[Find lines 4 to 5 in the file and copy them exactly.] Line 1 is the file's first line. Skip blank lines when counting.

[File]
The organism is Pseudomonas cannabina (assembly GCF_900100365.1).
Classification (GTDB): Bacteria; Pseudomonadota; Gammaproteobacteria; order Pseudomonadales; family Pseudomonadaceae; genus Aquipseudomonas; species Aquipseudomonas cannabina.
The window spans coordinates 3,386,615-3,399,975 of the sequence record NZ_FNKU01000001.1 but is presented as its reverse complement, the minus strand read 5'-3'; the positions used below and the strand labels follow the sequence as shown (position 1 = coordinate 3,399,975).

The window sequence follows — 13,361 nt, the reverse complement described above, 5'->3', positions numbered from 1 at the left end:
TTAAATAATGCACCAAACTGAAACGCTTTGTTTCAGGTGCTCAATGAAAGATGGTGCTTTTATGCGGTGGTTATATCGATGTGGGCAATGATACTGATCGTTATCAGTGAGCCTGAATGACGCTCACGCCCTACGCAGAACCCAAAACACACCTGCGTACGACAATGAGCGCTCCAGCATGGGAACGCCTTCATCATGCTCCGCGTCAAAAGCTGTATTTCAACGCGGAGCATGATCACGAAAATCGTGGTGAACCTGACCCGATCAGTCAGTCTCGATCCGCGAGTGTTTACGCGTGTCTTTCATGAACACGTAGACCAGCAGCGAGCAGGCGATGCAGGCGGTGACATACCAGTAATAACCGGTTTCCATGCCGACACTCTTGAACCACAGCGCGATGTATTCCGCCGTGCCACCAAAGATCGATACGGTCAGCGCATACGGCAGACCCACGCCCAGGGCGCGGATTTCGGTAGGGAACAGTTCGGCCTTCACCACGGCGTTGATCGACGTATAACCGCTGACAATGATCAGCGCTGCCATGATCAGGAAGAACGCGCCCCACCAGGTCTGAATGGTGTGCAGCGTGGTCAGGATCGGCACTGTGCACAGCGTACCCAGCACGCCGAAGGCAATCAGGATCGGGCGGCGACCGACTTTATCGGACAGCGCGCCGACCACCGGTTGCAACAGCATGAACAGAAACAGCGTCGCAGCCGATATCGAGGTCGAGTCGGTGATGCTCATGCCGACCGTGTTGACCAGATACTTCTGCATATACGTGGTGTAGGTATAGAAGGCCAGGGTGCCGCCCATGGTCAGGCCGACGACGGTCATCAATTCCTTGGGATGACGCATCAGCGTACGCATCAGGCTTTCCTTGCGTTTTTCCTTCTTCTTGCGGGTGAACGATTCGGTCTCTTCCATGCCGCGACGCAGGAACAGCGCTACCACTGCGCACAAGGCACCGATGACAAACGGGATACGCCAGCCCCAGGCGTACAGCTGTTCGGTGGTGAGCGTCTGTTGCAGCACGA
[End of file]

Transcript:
The window sequence follows — 13,361 nt, the reverse complement described above, 5'->3', positions numbered from 1 at the left end:
TTAAATAATGCACCAAACTGAAACGCTTTGTTTCAGGTGCTCAATGAAAGATGGTGCTTTTATGCGGTGGTTATATCGATGTGGGCAATGATACTGATCGTTATCAGTGAGCCTGAATGACGCTCACGCCCTACGCAGAACCCAAAACACACCTGCGTACGACAATGAGCGCTCCAGCATGGGAACGCCTTCATCATGCTCCGCGTCAAAAGCTGTATTTCAACGCGGAGCATGATCACGAAAATCGTGGTGAACCTGACCCGATCAGTCAGTCTCGATCCGCGAGTGTTTACGCGTGTCTTTCATGAACACGTAGACCAGCAGCGAGCAGGCGATGCAGGCGGTGACATACCAGTAATAACCGGTTTCCATGCCGACACTCTTGAACCACAGCGCGATGTATTCCGCCGTGCCACCAAAGATCGATACGGTCAGCGCATACGGCAGACCCACGCCCAGGGCGCGGATTTCGGTAGGGAACAGTTCGGCCTTCACCACGGCGTTGATCGACGTATAACCGCTGACAATGATCAGCGCTGCCATGATCAGGAAGAACGCGCCCCACCAGGTCTGAATGGTGTGCAGCGTGGTCAGGATCGGCACTGTGCACAGCGTACCCAGCACGCCGAAGGCAATCAGGATCGGGCGGCGACCGACTTTATCGGACAGCGCGCCGACCACCGGTTGCAACAGCATGAACAGAAACAGCGTCGCAGCCGATATCGAGGTCGAGTCGGTGATGCTCATGCCGACCGTGTTGACCAGATACTTCTGCATATACGTGGTGTAGGTATAGAAGGCCAGGGTGCCGCCCATGGTCAGGCCGACGACGGTCATCAATTCCTTGGGATGACGCATCAGCGTACGCATCAGGCTTTCCTTGCGTTTTTCCTTCTTCTTGCGGGTGAACGATTCGGTCTCTTCCATGCCGCGACGCAGGAACAGCGCTACCACTGCGCACAAGGCACCGATGACAAACGGGATACGCCAGCCCCAGGCGTACAGCTGTTCGGTGGTGAGCGTCTGTTGCAGCACGA